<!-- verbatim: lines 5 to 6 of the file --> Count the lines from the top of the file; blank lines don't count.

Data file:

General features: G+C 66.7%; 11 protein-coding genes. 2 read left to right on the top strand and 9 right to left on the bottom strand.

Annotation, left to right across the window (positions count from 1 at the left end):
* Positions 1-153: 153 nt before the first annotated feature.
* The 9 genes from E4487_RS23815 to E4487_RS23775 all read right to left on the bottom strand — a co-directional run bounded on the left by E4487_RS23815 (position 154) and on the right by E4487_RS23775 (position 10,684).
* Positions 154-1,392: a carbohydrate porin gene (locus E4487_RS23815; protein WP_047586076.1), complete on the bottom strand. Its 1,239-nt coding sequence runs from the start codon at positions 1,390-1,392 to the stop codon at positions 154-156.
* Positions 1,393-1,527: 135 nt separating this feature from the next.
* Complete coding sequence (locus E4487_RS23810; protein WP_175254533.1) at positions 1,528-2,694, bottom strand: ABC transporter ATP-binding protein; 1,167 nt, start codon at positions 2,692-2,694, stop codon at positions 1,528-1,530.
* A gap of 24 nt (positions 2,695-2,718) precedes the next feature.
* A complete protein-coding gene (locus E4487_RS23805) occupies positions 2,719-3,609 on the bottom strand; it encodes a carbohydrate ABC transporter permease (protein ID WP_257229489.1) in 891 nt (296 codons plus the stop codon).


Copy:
* Positions 154-1,392: a carbohydrate porin gene (locus E4487_RS23815; protein WP_047586076.1), complete on the bottom strand. Its 1,239-nt coding sequence runs from the start codon at positions 1,390-1,392 to the stop codon at positions 154-156.
* Positions 1,393-1,527: 135 nt separating this feature from the next.